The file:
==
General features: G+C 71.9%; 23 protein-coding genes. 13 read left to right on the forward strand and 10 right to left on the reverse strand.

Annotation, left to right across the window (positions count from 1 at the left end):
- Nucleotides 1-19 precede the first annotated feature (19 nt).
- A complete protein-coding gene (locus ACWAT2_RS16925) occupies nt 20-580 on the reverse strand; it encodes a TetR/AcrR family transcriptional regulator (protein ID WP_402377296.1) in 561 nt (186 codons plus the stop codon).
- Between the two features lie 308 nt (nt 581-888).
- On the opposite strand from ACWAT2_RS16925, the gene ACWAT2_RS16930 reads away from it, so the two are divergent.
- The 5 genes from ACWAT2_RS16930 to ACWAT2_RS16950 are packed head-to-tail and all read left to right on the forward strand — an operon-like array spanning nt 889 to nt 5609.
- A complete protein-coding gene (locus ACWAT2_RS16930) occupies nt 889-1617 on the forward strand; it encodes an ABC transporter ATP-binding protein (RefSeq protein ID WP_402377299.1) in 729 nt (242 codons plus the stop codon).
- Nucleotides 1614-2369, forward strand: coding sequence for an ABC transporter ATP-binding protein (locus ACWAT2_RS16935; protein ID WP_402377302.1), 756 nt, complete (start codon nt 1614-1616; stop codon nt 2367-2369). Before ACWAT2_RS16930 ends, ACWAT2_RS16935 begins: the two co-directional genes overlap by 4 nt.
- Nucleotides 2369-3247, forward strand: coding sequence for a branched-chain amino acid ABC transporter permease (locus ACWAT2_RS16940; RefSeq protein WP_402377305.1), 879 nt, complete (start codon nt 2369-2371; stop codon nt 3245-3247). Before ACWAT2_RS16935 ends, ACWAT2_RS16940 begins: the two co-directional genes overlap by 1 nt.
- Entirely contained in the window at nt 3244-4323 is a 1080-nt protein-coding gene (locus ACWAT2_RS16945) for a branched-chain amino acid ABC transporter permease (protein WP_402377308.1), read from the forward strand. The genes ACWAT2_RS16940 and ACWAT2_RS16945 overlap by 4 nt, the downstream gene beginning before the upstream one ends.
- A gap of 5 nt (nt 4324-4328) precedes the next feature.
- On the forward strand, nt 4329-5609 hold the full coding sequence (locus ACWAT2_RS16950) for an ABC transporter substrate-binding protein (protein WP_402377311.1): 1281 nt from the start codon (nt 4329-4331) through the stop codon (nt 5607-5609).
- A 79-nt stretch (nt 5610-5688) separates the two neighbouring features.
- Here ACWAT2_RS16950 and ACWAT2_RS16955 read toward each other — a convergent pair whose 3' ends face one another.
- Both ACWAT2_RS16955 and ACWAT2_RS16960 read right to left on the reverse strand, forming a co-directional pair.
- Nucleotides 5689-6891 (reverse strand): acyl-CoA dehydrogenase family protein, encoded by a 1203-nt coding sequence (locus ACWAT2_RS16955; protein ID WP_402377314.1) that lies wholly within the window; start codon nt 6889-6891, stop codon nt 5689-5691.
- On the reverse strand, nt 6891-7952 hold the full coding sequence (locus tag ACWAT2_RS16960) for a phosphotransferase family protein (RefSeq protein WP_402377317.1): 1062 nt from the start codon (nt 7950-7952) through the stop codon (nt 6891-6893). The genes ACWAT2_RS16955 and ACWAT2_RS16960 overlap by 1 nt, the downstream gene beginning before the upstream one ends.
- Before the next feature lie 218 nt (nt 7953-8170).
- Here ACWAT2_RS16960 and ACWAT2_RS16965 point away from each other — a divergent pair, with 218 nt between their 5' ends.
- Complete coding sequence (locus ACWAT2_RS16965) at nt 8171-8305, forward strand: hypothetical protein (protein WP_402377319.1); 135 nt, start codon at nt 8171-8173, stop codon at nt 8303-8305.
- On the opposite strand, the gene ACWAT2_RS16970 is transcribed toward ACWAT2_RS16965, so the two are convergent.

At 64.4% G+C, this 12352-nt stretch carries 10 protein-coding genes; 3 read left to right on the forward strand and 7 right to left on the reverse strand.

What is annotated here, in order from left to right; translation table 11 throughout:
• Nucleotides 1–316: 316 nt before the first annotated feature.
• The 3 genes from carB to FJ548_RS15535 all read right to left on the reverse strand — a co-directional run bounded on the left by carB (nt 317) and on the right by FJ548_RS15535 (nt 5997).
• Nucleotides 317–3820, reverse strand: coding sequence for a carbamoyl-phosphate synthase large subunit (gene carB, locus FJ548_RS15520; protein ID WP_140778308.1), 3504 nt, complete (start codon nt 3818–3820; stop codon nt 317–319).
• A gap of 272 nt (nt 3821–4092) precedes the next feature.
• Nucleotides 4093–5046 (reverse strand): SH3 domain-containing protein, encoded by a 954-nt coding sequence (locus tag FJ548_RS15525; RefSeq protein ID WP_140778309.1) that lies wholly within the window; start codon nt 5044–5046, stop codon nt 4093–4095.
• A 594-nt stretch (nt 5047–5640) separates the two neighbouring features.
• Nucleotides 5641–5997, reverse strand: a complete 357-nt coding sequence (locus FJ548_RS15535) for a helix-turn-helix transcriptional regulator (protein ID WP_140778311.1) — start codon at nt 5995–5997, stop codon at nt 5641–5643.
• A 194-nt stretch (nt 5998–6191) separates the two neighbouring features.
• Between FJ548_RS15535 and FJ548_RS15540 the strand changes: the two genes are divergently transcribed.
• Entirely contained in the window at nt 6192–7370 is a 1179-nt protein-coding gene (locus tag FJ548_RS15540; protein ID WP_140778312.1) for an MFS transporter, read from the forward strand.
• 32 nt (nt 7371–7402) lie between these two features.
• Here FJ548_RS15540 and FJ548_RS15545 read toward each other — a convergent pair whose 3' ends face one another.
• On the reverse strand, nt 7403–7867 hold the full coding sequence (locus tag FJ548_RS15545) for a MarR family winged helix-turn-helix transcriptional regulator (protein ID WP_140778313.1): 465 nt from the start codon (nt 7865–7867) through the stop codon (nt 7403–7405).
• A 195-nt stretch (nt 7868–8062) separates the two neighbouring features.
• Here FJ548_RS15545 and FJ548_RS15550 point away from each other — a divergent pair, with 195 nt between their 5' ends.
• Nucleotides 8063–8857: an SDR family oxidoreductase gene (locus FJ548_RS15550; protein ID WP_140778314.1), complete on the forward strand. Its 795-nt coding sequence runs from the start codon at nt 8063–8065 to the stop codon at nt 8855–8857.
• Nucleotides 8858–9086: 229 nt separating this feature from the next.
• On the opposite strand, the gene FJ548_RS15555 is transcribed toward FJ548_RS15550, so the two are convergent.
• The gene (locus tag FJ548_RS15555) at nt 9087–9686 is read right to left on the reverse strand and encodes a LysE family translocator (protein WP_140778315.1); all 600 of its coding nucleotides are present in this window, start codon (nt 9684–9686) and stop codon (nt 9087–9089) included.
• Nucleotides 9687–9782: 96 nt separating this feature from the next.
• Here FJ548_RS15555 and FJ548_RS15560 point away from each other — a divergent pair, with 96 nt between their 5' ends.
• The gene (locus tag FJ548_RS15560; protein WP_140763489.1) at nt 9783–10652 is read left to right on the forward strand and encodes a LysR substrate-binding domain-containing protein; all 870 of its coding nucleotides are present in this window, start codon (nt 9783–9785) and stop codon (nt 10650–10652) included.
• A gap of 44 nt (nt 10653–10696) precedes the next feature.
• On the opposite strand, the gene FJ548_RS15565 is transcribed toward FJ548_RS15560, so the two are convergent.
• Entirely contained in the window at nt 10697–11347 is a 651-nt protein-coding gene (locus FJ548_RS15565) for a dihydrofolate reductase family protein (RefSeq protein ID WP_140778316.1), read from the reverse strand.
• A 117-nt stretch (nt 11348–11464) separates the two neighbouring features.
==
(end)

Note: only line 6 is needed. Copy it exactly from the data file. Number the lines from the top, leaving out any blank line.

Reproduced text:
- On the opposite strand from ACWAT2_RS16925, the gene ACWAT2_RS16930 reads away from it, so the two are divergent.